Ship for BC Ferries executives comes in

British Columbia Ferry Services Inc. president and chief executive officer David Hahn and three of his four executive vice-presidents made even more money in 2009/10 than they did in the previous fiscal year, Public Eye has learned. According to a disclosure statement filed with securities regulators on June 30, 2010, Mr. Hahn's total compensation was $1,128,139. That's $93,459 or 8.28 percent more than in 2008/09. Much of that rise was the result of bonuses awarded because the company's "targeted financial performance" was exceeded - something that didn't happen previously.

Three of Mr. Hahn's executive vice-presidents - Michael Corrgan, Glen Schwartz and Robert Clarke - saw smaller increases of 6.15, 5.70 and 6.33 percent respectively for similar reasons. Only Trafford Taylor saw his compensation decrease, having ended full-time service with the company on June 11, 2009.

Executive pay at British Columbia Ferry Services was a source of controversy last year, with Transportation and Infrastructure Minister saying it was "shocking" that Mr. Hahn's compensation totalled more than $1 million.

As a result of that controversy, the province's comptroller general Cheryl Wenezenki-Yolland was brought in to review the company's "governance model."

In that review, Ms. Wenezenki-Yolland's office found "the compensation paid to the executive team members of BCFS in 2008/09 was significantly higher than executives of large public sector entities."

As a result, the government introduced legislation requiring the compensation plan for those team members to be "not greater than the remuneration that provincial public sector employers in British Columbia provide to individuals who, in those organizations, perform similar services or hold similar positions to that executive of BCFS."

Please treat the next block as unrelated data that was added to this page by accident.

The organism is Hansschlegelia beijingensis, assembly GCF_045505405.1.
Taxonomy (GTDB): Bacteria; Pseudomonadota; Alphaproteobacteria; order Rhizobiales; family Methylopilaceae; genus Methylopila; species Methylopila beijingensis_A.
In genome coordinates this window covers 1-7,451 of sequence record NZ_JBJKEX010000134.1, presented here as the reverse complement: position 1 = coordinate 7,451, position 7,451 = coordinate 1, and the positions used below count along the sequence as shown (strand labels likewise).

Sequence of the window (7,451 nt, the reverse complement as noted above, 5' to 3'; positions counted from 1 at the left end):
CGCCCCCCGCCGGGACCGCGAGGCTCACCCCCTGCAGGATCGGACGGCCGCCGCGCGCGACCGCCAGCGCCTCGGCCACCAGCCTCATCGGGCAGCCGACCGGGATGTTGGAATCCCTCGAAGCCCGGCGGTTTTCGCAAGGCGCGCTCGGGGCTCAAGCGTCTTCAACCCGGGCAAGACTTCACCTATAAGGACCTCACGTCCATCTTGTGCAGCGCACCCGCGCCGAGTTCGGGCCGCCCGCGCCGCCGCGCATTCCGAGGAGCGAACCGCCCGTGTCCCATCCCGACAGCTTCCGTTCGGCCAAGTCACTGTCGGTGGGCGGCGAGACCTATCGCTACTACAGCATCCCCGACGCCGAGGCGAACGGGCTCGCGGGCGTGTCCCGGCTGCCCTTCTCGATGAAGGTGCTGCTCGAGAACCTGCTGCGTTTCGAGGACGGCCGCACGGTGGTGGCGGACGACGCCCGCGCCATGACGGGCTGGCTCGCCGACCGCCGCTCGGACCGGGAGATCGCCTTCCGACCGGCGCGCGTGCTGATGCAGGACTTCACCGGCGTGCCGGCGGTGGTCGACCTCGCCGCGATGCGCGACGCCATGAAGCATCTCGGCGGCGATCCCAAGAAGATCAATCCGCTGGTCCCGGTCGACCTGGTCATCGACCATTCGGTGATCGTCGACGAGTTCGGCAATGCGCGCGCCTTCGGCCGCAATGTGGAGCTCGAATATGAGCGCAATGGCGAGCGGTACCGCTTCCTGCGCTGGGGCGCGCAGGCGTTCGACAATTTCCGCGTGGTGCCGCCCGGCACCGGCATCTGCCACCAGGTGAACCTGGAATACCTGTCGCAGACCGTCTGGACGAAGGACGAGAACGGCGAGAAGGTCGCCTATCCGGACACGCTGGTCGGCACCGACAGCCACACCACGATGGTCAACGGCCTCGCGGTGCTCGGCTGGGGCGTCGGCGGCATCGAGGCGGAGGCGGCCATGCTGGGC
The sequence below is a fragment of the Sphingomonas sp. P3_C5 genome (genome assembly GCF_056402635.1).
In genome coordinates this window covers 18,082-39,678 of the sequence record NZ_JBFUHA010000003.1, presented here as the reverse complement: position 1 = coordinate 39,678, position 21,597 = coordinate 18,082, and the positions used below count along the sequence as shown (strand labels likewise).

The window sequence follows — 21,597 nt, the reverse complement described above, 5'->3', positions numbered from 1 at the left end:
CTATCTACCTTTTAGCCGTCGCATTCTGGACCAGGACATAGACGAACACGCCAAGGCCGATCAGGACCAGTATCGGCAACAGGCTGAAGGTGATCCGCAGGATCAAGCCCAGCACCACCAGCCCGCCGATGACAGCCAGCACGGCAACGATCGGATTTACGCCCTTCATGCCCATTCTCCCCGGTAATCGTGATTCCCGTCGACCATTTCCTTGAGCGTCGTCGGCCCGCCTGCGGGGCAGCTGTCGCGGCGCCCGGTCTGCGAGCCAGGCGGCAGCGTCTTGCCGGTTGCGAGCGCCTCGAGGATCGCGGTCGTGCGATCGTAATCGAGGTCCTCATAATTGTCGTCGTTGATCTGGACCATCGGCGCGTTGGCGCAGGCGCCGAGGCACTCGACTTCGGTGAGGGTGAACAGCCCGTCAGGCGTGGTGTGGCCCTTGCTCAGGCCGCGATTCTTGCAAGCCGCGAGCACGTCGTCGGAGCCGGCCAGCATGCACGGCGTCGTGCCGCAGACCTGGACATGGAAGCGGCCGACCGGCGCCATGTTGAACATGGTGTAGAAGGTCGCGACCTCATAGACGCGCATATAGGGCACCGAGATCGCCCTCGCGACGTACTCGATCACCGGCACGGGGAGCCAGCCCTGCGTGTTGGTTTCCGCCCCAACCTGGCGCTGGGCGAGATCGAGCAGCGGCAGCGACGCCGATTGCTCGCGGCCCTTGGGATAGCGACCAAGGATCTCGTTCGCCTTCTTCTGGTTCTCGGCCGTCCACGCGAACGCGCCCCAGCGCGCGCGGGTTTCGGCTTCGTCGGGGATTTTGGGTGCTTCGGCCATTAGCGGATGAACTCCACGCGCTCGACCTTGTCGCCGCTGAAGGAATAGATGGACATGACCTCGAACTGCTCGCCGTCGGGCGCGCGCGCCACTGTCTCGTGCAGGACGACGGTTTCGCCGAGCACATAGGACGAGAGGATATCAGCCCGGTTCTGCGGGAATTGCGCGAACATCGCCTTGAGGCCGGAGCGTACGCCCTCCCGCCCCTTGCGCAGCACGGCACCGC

But that requirement doesn't apply to existing executives.

The following is a complete copy of the aforementioned disclosure statement.

British Columbia Ferry Services Inc. statement of executive compensation


Keep in mind that Hahn's year over year increase is roughly 2/3 of the salary paid to the head of Washington State Ferries.

The game in the public service now is to measure yourself against targets that you and your associates create. Was it a target to keep the German built ferries at the dock because of excessive fuel burning and other problems?

The policy allows BC Pavilion Corp to pay out incentives despite spending wildly over budgets and losing unprecedented amounts in operating funds. Ominously, the Vancouver Convention Centre is unbooked during vast blocks of time.

The business "experts" of the BC Liberals are expert only in stuffing the pockets of insiders.

Once again the pigs are at the trough. Perhaps it would be a good idea to extract a few bucks out of the trough to properly maintain the ships.

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